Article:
Granite State Granger
The official newspaper of the New Hampshire State Grange published quarterly in March, June, September, and December.
For questions, or to submit something to be printed, email Pat Bailey and Pat Lawlor at firstname.lastname@example.org
The Granite State Granger
By Hannah West (2017 GSG Report at State Session)
In early November somewhere in my house on goes my computer and out comes my mouse.
An e-mail goes out to Directors I choose, “The
deadline is coming, please send in your news.” But, as empty spaces begin to diminish, the
stress starts to build for the race to the finish. This is where you can find the last three years of GSGs. Looking
for something older? Click here for the GSG archive.
I find the last issue and make a new copy, change dates on the masthead so it won’t look sloppy.
I highlight the old news and then hit “delete.” The pages now look very empty and neat.
In a state of suspense for the news I then wait. Some Directors are early while others are late.
As the columns come in, I copy and paste. I fix up the spelling and prune out the waste.
Every inch must be filled, no less and no more, in pages that can be divided by four.
An e-mail is sent out to Grange members all, “Send news for the paper, this is the last call.”
Anne Boisvert comes over the pictures to enter. She pops them right in, if I place them off center.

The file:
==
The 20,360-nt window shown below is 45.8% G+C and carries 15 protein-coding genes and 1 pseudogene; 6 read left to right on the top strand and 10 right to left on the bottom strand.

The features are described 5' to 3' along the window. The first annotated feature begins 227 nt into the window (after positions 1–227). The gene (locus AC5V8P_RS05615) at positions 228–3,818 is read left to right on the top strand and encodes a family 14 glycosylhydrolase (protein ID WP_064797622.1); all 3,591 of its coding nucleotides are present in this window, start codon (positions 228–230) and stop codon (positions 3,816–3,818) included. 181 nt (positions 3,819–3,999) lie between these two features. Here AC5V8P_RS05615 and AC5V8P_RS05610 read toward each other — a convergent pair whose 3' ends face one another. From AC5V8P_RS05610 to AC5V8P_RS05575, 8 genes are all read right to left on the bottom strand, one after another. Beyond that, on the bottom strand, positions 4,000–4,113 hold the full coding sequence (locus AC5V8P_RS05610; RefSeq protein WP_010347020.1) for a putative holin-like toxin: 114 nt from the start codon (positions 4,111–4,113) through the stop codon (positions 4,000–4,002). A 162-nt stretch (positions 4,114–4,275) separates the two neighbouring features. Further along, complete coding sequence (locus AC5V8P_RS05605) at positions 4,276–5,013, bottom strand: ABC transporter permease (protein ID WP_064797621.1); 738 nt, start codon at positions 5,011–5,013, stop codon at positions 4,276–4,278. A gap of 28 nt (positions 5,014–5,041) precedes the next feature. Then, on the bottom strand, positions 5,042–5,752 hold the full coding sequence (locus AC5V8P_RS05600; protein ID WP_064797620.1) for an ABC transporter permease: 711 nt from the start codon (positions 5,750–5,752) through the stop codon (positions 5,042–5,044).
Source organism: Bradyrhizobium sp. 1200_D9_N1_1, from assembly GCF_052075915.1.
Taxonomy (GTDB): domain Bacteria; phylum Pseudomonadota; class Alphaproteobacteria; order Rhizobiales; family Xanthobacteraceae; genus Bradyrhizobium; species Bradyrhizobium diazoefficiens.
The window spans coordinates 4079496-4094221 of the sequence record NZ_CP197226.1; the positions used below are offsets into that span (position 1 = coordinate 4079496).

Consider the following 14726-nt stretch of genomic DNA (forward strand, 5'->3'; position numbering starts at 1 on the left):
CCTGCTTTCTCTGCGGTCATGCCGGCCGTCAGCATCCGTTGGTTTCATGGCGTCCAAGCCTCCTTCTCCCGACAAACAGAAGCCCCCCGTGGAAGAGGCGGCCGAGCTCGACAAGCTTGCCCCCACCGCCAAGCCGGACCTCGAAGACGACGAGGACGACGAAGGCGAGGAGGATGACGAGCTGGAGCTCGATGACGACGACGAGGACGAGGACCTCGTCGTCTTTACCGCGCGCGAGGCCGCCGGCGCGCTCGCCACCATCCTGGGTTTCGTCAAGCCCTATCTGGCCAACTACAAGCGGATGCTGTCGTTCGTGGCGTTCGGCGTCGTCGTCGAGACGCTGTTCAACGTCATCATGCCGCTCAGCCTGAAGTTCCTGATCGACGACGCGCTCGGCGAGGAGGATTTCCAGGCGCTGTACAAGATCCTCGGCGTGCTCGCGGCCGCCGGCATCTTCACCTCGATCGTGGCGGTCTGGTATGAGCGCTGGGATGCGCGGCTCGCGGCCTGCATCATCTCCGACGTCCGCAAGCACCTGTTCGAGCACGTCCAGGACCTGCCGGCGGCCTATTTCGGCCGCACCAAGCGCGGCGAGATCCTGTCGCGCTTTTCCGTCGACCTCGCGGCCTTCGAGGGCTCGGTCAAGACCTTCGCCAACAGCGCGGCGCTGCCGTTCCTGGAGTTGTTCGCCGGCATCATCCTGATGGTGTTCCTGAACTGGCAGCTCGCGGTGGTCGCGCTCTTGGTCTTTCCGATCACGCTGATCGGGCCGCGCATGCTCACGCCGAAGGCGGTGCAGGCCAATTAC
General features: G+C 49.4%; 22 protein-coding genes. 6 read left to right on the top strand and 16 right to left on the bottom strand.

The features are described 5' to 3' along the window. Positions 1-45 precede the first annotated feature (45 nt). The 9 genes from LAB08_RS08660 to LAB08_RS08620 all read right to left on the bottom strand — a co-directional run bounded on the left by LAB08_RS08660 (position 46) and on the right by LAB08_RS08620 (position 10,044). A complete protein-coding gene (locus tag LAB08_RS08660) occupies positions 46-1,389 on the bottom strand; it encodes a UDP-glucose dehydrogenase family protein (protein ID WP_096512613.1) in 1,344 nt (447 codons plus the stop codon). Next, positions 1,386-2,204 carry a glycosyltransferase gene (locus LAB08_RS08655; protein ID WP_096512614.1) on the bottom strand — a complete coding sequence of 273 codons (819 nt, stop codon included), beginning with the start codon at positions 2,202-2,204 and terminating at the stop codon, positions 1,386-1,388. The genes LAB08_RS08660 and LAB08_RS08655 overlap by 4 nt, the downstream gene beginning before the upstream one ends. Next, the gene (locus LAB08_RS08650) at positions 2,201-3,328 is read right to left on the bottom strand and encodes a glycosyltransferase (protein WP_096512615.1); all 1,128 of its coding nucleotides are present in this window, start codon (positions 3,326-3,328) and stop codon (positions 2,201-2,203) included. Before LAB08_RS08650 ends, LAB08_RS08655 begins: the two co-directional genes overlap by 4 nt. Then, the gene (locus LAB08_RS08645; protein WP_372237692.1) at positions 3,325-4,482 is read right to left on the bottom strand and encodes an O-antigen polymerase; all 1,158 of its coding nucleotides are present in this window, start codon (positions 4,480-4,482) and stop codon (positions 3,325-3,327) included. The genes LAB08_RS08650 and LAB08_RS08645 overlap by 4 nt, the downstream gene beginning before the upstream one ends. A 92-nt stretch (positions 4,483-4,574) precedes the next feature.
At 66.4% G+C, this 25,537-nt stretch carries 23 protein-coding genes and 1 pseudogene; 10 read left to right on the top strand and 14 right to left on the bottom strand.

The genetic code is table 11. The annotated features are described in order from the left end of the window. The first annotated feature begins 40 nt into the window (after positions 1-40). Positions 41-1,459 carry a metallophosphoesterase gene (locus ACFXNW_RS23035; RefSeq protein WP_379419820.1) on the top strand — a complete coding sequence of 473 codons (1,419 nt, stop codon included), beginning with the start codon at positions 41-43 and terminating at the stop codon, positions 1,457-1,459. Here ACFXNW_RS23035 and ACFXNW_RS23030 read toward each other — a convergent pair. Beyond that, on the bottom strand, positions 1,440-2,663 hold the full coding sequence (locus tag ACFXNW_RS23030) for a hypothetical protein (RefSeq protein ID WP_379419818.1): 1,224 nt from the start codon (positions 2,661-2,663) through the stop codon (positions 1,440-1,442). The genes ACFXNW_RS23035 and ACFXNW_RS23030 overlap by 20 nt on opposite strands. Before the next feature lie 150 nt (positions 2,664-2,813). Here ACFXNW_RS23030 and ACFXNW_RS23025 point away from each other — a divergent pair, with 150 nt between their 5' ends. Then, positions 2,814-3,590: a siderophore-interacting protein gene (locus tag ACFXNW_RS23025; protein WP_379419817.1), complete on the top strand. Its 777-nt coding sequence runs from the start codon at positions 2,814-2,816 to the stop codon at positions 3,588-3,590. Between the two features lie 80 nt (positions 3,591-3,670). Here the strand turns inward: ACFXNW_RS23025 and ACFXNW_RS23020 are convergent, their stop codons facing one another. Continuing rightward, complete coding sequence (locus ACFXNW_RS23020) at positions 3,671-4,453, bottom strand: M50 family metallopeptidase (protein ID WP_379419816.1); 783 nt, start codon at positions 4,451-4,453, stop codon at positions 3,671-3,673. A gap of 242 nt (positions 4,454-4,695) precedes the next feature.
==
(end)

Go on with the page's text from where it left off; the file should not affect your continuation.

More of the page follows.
The pictures are toned and, when they are just right, all is sent to the Monitor’s FTP site.
With the pages submitted, I pick up the phone to tell Kevin Sweet that the paper is done.
Then a message at Concord Bulk Mail I can leave, to reserve EMM trays, each with a sleeve.
And now I must wait, for there isn’t a hint of how many days it will be ‘til they print.
At last it is printed and then we must trundle in the car, off to Concord to pick up each bundle.
Any bundles we drop off, nine, eight, or seven, are speedily processed by Mary and Kevin.
The rest go with us, not always by choice, to be folded by Anne, me, and Marty’s Aunt Joyce.
If he isn’t too tired or busy or mean, then Marty might help with the wafer machine.
He’s the fastest of all, but if he won’t do it, one way or another we all will get through it.
Now folded and wafered on various tables, the papers are ready, but where are the labels?
To answer my e-mail sent off in a tizzy, the State Secretary writes, “Sorry, I’m busy.”
He needs his own life, but I wish he’d remember I want to mail these on the first of December.
When the labels arrive, they have to be counted and then on the papers most carefully mounted.
In order by zip code they go in the trays. This process should take only hours, not days.
And then comes a task that I never must shirk. I download the USPS paperwork.
I call the Post Office in joy, not in sorrow. “What time can I bring a bulk mailing tomorrow?”
We load up the postal form, trays, and a check, and drive off to Epsom, a very short trek.
Then comes a brief pause, for we never do know what the clerk will remember from three months ago.
And then I can do what I’ve often rehearsed; I mail the receipt, so I’ll be reimbursed.
I leave the main lobby and head for the dock to unload seven boxes by eleven o’clock.
And I think as the dolly is rolled out of sight, “The paper is mailed. I can sleep well tonight.
Back Issues of the GSG
But, as empty spaces begin to diminish, the
stress starts to build for the race to the finish.
This is where you can find the last three years of GSGs. Looking for something older? Click here for the GSG archive.